In 2008, Hiroshima Carp manager Marty Brown will be entering his third season as skipper of the Central League club without his two best players.
But he remains upbeat and optimistic he can lead the team into next year’s postseason Climax Series despite missing his ace pitcher and cleanup hitter.
The No. 1 starter, free agent right-hander Hiroki Kuroda, appears headed for a major league career, most likely with the Arizona Diamondbacks, Los Angeles Angels or Seattle Mariners.
Slugging third baseman Takahiro Arai, also a free agent, agreed on Nov. 21 to join the CL rival Hanshin Tigers. While it is a tough pill to swallow, Brown says the loss of Kuroda and Arai does not mark the end of the world, and it is not all that much of a surprise.
“There’s not a lot we can do (about them leaving), and we can’t dwell on it,” Brown said. “It was anticipated by the front office long before I got here. Kuroda and Arai know how I feel about them; they are friends, and they told me they are not leaving because of me. It’s just a time in their careers to move on.
“They want to win and apparently felt they have a better chance somewhere else.”
Asked if he expects to replace the pair with foreign players, Brown indicated he thought that would be the logical way to go.
Having just completed the Carp’s fall camp, Brown surmised, “We can’t replace them from within, although our pitching is getting better, and we have some good young hitters coming up. If you look at the market here, you can see it is very difficult for us to attract free agents and make meaningful trades.”
One consolation is that the Carp can get 80 percent of Arai’s 2007 salary from Hanshin as compensation for a free agent jumping to another Japanese team. That should be about ¥98.4 million, because Arai’s pay this past season was said to have been ¥123 million.
Hiroshima won’t get anything for Kuroda if he goes to the majors, but they save his salary, listed this year as ¥300 million. The Carp also save the dough they don’t have to shell out for a new Arai contract, and the whole package adds up to more than $4.5 million the team could use to attract some foreign talent.
Despite the fact he’s an American, Brown says the Carp front office is taking the lead in hiring imports, and he maintains the team will not sign non-Japanese players just to get bodies.
“We’ve got to get the right guy,” he said.
The team finished the 2007 campaign with Alex Ochoa (who batted .300 with seven home runs and 31 RBIs in half a season) in center field, knuckleball pitcher Jared Fernandez (3-8, 6.04 ERA), and two Dominican hurlers, Victor Marte (0-1, 8.31) and Esmailin Caridad, who only made two varsity appearances and threw just two-thirds of an inning.
Another American right-hander, Sean Douglass, has a third-year option in his contract but missed the entire 2007 season with arm trouble after winning nine games in the first half of 2006 before going on the disabled list.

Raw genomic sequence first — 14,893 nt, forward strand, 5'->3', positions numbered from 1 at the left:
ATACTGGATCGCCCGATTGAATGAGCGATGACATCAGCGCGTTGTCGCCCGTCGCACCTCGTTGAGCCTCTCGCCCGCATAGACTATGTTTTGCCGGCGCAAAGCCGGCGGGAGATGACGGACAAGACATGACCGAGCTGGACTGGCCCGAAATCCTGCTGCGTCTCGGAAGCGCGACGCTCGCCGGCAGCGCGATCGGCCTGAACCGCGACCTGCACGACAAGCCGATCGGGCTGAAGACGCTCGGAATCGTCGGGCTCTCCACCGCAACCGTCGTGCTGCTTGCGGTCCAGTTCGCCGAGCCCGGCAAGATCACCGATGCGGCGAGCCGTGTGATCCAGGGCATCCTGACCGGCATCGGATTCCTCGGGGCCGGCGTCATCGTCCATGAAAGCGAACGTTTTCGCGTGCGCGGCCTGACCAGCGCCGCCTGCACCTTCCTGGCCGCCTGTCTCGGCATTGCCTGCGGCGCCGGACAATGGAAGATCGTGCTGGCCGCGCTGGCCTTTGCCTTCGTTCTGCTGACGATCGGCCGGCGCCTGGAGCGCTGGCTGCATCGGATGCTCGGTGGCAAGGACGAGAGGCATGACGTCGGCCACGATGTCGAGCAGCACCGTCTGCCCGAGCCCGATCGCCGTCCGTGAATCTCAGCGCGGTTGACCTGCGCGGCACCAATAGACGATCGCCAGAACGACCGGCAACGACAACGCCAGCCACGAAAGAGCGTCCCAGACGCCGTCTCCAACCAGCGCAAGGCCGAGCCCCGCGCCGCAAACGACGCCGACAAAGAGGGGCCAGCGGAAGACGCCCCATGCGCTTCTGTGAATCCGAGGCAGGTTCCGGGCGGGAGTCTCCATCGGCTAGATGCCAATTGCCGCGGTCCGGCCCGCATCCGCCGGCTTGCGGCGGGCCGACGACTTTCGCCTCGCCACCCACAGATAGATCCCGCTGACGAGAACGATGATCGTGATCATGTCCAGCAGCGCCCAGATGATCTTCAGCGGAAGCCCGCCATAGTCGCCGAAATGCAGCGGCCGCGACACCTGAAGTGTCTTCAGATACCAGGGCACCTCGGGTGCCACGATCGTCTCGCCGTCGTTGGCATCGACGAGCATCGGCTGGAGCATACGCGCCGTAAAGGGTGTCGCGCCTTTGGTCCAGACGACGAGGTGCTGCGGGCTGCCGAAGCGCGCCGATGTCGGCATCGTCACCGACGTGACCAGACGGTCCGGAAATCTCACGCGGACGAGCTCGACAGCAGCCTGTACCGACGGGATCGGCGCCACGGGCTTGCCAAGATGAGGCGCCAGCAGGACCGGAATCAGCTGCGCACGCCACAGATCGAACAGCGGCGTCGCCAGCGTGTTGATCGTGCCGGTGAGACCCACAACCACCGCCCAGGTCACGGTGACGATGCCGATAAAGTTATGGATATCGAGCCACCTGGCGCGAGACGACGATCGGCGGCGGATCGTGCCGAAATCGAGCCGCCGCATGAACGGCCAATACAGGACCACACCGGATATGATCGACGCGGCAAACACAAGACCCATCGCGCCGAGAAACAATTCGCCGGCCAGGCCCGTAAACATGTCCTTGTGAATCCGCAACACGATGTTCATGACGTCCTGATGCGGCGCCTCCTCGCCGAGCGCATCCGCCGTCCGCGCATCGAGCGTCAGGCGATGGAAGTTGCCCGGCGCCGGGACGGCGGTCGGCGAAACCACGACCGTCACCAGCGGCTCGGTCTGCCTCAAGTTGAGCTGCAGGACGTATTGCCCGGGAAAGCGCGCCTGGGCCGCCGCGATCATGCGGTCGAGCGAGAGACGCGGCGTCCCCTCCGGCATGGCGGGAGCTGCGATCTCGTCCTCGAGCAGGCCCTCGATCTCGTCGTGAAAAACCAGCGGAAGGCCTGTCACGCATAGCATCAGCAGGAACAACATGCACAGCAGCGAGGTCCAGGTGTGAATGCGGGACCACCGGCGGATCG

So far, Brown said, none of the above have been officially released, and no new foreign players have been hired.
However, it has been reported by the Nikkan Sports that Hiroshima has offered Ochoa a contract for 2008.
Another way to quickly improve your team here is through quality draft choices — and some luck later on. Brown likes the guys the Carp picked up at the Nov. 19 selection meeting and thinks a couple are mature enough to maybe make significant contributions as rookies, and take some of the sting out of losing Kuroda and Arai.
The Carp’s No. 1 pick is 22-year-old lefty pitcher Junpei Shinada. Brown describes him as “a conventional thrower,” out of Kanagawa Prefecture.
Hiroshima also got shortstop Tetsuya Kokubo, 22, from Nara-ken and, no, he’s not related to Fukuoka Softbank Hawks third baseman Hiroki Kokubo; their names are different when written in kanji characters.
Besides the outlook for his own team, Brown also commented on the future prospects for a fellow American manager and the building progress of the new Hiroshima Stadium.
Brown expressed best wishes to rival skipper Trey Hillman, leaving the Hokkaido Nippon Ham Fighters to take on the job as manager of the Kansas City Royals.
“It’s a great opportunity for Trey, and I am so happy for him. He’s a hard worker and a good baseball man. He’s going to a young team, and he’s committed, so he should do just fine,” said Brown.
“Our new ballpark is coming along OK,” he said. “I’m going to the site this week along with our owner for a ceremony.” The stadium is scheduled to open in time for the Carp to begin the 2009 season.
Following consecutive fifth-place finishes during his two years leading the Carp, Brown was asked if he feels pressure to make the playoffs in 2008 — or face probable dismissal, along with his handpicked bench coach, Jeff Livesey.
“My deal is for three years,” he responded. “I learned something about how things work here. I love my job, I love Hiroshima, and the ownership will let me know. I think they like the job Jeff and I have done.”
Brown will remain in Japan for a few more weeks before heading home in mid-December to the U.S. to spend the Christmas and New Year holidays with his family. He’ll be back in Hiroshima around Jan. 10 to prepare for the pivotal 2008 campaign.
Spring camp for the Carp will start in Okinawa on Feb. 1 and move to Nichinan, Miyazaki Prefecture, in southern Kyushu, later that month.
Contact Wayne Graczyk at: wayne@JapanBall.com